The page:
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Rheumatology (Oxford). 2011 Mar;50(3):489-93. doi: 10.1093/rheumatology/keq233. Epub 2010 Aug 4.

The impact of rheumatological evaluation in the management of patients with interstitial lung disease.

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  • 1Department of Medicine, Division of Rheumatology, Massachussetts General Hospital, 55 Fruit Street, Bulfinch-165, Boston, MA 02114, USA.



We hypothesized that multi-disciplinary assessment of patients with interstitial lung disease (ILD) would lead to improved diagnosis and management.


Our multi-disciplinary ILD group evaluated 50 patients referred to our tertiary care practice over a 12-month period. Evaluation consisted of independent assessments by a pulmonologist and rheumatologist, including complete history and physical examination, review of laboratory data, as well as review of imaging and pathological specimens in conjunction with a radiologist and pathologist experienced in ILD. Therapy was initiated or changed in collaboration with the referring physicians.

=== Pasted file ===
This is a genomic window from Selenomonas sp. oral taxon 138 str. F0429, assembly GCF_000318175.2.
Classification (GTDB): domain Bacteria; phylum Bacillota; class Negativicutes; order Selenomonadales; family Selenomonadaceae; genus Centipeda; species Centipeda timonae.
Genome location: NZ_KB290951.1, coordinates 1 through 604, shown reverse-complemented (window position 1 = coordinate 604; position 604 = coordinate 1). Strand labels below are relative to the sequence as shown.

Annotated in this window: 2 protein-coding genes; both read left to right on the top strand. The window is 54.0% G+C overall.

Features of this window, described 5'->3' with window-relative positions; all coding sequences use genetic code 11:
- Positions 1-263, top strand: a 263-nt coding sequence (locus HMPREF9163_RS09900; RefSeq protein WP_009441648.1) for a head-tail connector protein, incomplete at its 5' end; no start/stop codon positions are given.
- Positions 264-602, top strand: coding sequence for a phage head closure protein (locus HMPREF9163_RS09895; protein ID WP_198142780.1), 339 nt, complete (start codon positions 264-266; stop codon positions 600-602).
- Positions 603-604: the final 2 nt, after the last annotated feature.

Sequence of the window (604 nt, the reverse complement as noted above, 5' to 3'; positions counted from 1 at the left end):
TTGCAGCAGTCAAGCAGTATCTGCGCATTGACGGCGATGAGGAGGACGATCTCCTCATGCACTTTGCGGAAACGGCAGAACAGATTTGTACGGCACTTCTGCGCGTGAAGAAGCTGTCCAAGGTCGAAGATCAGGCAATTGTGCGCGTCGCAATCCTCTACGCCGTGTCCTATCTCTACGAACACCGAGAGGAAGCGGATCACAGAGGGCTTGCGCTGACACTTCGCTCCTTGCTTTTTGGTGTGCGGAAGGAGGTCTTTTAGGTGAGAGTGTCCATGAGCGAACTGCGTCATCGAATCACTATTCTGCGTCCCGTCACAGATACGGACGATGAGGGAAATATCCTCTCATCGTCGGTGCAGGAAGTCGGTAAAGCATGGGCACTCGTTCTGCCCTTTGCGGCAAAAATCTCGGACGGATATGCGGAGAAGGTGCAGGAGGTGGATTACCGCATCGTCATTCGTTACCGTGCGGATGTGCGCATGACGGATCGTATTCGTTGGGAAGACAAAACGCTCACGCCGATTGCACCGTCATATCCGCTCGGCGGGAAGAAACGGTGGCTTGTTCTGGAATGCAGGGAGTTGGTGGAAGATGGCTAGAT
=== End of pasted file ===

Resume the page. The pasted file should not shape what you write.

Mean age was 65 years for patients with rheumatic or CTD-related ILD (CTD-ILD) and 70 years for those with idiopathic pulmonary fibrosis (IPF). The final diagnosis after evaluation in the clinic was 25 patients with CTD-ILD, 15 patients with IPF and 10 patients with other forms of lung disease. Of the patients with a final diagnosis of CTD-ILD, 28% were referred with a diagnosis of IPF. Among those referred with CTD-ILD, 36% had their diagnosis changed to an alternate CTD-ILD. In total, the diagnosis was changed in 54% of patients who presented to the ILD clinic. Changes in therapy occurred in 80% of patients with CTD-ILD and in 27% of patients with IPF.


A multi-disciplinary ILD clinic offers patients an innovative mode of health-care delivery that can enhance diagnosis, affect treatment regimens and improve quality of care. Rheumatologists play a significant role in the clinical care of these patients and should evaluate all patients with ILD.

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